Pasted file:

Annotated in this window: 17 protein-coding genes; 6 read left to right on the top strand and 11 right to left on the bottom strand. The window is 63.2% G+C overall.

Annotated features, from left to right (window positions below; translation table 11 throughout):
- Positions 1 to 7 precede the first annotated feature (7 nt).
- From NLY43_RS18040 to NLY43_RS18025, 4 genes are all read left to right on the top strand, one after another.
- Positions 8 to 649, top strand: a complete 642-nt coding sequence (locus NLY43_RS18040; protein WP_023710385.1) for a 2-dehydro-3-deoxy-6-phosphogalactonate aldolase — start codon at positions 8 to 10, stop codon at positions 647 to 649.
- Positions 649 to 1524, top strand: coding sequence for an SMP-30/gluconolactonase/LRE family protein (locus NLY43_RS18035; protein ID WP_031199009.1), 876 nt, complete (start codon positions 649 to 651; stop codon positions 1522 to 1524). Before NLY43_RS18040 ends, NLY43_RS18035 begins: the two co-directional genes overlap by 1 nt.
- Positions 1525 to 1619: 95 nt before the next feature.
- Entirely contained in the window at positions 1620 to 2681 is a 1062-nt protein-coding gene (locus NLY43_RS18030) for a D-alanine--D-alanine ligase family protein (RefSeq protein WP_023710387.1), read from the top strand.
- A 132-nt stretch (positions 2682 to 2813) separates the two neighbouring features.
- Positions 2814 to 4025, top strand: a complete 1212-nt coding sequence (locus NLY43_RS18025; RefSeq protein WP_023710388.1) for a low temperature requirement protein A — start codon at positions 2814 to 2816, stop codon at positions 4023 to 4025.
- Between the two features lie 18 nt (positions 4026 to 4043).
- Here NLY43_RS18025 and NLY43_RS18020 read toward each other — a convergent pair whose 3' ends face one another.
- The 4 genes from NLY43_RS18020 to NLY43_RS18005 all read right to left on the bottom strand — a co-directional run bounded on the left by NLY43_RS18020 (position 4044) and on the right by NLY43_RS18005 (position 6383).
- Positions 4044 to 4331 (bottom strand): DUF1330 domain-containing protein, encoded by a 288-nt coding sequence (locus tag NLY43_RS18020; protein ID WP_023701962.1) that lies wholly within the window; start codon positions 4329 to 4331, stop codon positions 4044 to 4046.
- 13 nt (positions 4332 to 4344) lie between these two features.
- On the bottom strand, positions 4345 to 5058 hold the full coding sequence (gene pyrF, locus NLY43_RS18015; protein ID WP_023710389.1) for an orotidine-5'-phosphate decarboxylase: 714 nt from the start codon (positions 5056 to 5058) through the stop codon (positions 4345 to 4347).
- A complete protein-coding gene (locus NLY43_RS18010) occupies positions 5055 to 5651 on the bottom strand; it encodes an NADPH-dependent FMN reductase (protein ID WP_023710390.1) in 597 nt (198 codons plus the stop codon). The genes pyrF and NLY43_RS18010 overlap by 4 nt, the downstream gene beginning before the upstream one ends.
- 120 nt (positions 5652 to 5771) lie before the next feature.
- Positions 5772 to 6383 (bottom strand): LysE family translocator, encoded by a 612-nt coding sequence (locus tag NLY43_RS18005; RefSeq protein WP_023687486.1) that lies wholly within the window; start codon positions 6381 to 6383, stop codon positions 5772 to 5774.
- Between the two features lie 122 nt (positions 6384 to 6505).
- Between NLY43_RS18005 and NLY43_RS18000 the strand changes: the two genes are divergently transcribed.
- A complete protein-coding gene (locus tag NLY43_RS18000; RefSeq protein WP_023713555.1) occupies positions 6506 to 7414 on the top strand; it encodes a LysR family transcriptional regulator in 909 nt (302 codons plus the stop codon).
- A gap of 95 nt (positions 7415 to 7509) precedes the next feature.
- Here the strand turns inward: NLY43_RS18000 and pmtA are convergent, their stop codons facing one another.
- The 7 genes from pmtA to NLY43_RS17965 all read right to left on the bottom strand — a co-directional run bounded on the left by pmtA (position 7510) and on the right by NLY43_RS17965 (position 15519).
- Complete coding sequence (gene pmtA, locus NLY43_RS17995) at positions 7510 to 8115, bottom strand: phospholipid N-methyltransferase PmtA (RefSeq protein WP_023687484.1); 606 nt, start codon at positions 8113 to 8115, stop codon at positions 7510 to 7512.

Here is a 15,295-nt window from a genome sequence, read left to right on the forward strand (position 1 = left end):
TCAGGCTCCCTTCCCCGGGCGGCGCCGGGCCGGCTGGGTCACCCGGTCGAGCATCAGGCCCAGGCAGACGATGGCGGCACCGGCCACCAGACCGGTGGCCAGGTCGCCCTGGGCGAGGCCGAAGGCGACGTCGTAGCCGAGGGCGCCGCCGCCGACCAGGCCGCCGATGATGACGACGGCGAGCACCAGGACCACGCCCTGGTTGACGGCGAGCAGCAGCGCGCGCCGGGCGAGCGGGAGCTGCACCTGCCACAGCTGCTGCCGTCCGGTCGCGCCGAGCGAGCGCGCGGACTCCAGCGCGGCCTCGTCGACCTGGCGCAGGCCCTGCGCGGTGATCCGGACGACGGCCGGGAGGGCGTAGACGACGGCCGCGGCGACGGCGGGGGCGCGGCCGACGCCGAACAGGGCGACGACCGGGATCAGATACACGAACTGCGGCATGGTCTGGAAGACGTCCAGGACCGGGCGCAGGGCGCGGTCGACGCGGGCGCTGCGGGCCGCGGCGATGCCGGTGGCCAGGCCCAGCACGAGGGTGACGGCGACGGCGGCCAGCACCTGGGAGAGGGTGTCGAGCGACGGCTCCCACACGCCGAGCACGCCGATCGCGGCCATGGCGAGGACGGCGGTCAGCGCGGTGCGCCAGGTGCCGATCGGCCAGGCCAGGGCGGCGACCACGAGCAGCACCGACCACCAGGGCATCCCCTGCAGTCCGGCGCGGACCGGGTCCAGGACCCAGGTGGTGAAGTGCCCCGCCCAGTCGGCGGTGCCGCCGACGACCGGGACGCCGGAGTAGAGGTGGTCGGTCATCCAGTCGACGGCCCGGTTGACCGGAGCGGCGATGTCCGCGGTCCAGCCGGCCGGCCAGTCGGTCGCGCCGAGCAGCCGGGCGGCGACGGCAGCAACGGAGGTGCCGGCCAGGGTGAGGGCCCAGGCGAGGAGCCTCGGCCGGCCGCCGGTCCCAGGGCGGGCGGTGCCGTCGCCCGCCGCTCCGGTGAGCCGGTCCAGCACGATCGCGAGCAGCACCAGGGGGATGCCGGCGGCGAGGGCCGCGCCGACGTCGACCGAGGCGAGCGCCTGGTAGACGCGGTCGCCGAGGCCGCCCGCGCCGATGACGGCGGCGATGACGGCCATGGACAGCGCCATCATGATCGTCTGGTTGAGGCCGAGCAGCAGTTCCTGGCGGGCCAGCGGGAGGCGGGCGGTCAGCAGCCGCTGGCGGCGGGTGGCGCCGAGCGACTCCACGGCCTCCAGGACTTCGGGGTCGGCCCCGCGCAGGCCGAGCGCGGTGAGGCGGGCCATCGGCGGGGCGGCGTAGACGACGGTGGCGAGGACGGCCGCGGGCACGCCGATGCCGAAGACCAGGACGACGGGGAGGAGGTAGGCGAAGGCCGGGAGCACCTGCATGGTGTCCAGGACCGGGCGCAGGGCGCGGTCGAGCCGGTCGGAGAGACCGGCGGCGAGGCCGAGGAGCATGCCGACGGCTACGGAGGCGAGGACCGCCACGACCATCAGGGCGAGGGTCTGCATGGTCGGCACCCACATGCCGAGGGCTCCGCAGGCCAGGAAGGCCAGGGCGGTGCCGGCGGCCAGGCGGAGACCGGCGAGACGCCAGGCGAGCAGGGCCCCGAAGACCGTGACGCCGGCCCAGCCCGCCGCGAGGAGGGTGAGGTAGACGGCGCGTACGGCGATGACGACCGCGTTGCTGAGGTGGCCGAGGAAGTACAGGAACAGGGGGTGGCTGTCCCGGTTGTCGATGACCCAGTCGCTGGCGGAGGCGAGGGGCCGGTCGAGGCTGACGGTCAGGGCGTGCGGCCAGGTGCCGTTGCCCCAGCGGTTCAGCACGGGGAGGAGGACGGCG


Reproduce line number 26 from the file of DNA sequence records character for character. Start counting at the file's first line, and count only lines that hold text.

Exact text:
- Complete coding sequence (gene pmtA, locus NLY43_RS17995) at positions 7510 to 8115, bottom strand: phospholipid N-methyltransferase PmtA (RefSeq protein WP_023687484.1); 606 nt, start codon at positions 8113 to 8115, stop codon at positions 7510 to 7512.